Making estimates requires management to exercise significant judgment. It is at least reasonably possible that the estimate of the effect of a condition, situation or set of circumstances that existed at the date of the financial statements, which management considered in formulating its estimate, could change in the near term due to one or more future confirming events. Accordingly, the actual results could differ significantly from those estimates.
Cash and Cash Equivalents
The Company considers all short-term investments with an original maturity of three months or less when purchased to be cash equivalents. The Company did not have any cash equivalents as of March 31, 2021 and December 31, 2020.
Marketable Securities Held in Trust Account
At March 31, 2021 and December 31, 2020, substantially all of the assets held in the Trust Account were held in U.S. Treasury securities.
Class A Ordinary Shares Subject to Possible Redemption
The Company accounts for its Class A ordinary shares subject to possible redemption in accordance with the guidance in Accounting Standards Codification (“ASC”) Topic 480 “Distinguishing Liabilities from Equity.” Class A ordinary shares subject to mandatory redemption are classified as a liability instrument and are measured at fair value. Conditionally redeemable ordinary shares (including ordinary shares that feature redemption rights that are either within the control of the holder or subject to redemption upon the occurrence of uncertain events not solely within the Company’s control) are classified as temporary equity. At all other times, ordinary shares are classified as shareholders’ equity. The Company’s ordinary shares feature certain redemption rights that are considered to be outside of the Company’s control and subject to occurrence of uncertain future events. Accordingly, at March 31, 2021, Class A ordinary shares subject to possible redemption are presented as temporary equity, outside of the shareholders’ equity section of the Company’s balance sheet.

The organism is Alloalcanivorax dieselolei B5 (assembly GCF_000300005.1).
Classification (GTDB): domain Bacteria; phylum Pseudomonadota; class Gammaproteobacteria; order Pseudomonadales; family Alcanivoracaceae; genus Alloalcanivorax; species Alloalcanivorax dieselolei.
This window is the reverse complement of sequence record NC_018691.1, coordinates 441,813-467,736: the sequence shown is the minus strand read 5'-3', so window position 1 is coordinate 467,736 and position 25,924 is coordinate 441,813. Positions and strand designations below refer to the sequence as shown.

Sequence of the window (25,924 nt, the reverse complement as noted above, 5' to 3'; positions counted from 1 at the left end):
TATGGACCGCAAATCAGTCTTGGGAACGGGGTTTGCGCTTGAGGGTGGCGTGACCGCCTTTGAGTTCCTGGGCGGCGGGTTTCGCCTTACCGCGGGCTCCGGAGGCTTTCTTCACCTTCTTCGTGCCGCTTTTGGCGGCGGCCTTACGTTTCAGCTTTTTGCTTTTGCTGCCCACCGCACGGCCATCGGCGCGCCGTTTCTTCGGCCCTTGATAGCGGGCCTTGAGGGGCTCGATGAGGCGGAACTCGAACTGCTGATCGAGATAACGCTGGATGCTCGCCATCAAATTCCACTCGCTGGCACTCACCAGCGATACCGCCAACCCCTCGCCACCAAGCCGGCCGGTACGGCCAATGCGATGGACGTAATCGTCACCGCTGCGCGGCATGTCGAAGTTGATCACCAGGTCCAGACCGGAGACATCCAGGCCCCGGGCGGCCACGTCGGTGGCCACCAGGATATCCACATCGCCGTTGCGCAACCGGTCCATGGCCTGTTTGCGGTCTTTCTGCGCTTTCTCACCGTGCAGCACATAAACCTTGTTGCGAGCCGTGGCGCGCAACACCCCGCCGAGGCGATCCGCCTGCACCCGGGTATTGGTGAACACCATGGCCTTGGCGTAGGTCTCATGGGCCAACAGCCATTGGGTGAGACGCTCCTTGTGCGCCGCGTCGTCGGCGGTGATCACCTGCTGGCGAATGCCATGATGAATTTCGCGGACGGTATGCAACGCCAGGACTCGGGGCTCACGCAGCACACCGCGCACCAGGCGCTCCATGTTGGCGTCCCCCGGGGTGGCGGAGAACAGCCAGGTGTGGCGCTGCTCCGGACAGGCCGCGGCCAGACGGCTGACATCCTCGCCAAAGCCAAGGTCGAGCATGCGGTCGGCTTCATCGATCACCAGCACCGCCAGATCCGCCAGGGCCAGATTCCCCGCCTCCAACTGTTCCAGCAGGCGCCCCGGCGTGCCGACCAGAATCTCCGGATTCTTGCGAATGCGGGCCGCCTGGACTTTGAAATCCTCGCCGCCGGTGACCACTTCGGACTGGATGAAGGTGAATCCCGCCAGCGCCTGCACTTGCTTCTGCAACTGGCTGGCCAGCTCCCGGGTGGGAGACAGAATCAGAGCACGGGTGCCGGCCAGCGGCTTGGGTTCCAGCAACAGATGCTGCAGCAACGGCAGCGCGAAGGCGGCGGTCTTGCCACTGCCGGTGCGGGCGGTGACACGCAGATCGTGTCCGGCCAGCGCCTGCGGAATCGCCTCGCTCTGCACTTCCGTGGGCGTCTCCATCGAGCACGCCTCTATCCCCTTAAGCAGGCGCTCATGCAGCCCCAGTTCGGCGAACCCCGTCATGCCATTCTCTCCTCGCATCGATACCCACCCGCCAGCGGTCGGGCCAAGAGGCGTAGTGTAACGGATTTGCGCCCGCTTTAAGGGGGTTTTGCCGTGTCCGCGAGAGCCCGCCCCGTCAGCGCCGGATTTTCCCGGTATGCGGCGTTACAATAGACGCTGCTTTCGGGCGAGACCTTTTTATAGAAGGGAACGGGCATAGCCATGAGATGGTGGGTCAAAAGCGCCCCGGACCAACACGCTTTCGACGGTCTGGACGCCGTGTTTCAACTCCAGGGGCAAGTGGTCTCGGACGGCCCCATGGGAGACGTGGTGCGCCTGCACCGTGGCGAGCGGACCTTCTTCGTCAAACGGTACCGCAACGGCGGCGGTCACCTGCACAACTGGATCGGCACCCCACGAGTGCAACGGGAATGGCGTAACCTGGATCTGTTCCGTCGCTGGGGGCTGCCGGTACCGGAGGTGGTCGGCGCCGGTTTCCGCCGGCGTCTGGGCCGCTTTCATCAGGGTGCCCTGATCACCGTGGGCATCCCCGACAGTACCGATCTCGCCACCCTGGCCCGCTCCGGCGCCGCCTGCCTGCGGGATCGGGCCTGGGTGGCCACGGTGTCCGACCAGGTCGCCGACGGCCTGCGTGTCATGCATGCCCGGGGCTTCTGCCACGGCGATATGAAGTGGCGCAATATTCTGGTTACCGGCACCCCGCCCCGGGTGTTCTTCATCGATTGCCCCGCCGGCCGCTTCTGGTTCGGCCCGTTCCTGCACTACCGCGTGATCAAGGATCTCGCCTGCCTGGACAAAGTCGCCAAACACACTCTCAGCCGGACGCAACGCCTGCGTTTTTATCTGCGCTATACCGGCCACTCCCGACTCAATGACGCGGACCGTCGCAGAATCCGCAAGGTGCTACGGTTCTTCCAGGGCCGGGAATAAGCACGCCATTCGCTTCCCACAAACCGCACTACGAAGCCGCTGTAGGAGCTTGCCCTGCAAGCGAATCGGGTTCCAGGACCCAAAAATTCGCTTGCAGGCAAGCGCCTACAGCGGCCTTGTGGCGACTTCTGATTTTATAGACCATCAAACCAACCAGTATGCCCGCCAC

The Company recognizes changes in redemption value immediately as they occur and adjusts the carrying value of redeemable ordinary shares to equal the redemption value at the end of each reporting period. Increases or decreases in the carrying amount of redeemable ordinary shares are affected by charges against additional paid in capital and accumulated deficit.
The Company accounts for warrants as either equity-classified or liability-classified instruments based on an assessment of the warrant’s specific terms and applicable authoritative guidance in Financial Accounting Standards Board (“FASB”) Accounting Standards Codification (“ASC”) 480, Distinguishing Liabilities from Equity (“ASC 480”) and ASC 815, Derivatives and Hedging (“ASC 815”). The assessment considers whether the warrants are freestanding financial instruments pursuant to ASC 480, meet the definition of a liability pursuant to ASC 480, and whether the warrants meet all of the requirements for equity classification under ASC 815, including whether the warrants are indexed to the Company’s own ordinary shares, among other conditions for equity classification. This assessment, which requires the use of professional judgment, is conducted at the time of warrant issuance and as of each subsequent quarterly period end date while the warrants are outstanding.
For issued or modified warrants that meet all of the criteria for equity classification, the warrants are required to be recorded as a component of additional paid-in capital at the time of issuance. For issued or modified warrants that do not meet all the criteria for equity classification, the warrants are required to be recorded at their initial fair value on the date of issuance, and each balance sheet date thereafter. Changes in the estimated fair value of the warrants are recognized as a non-cash gain or loss on the statements of operations (see Note 9).
Offering costs consist of legal, accounting, underwriting fees and other expenses incurred through the Initial Public Offering that are directly related to the Initial Public Offering. Offering costs amounting to $12,441,638 were charged to shareholders’ equity upon the completion of the Initial Public Offering.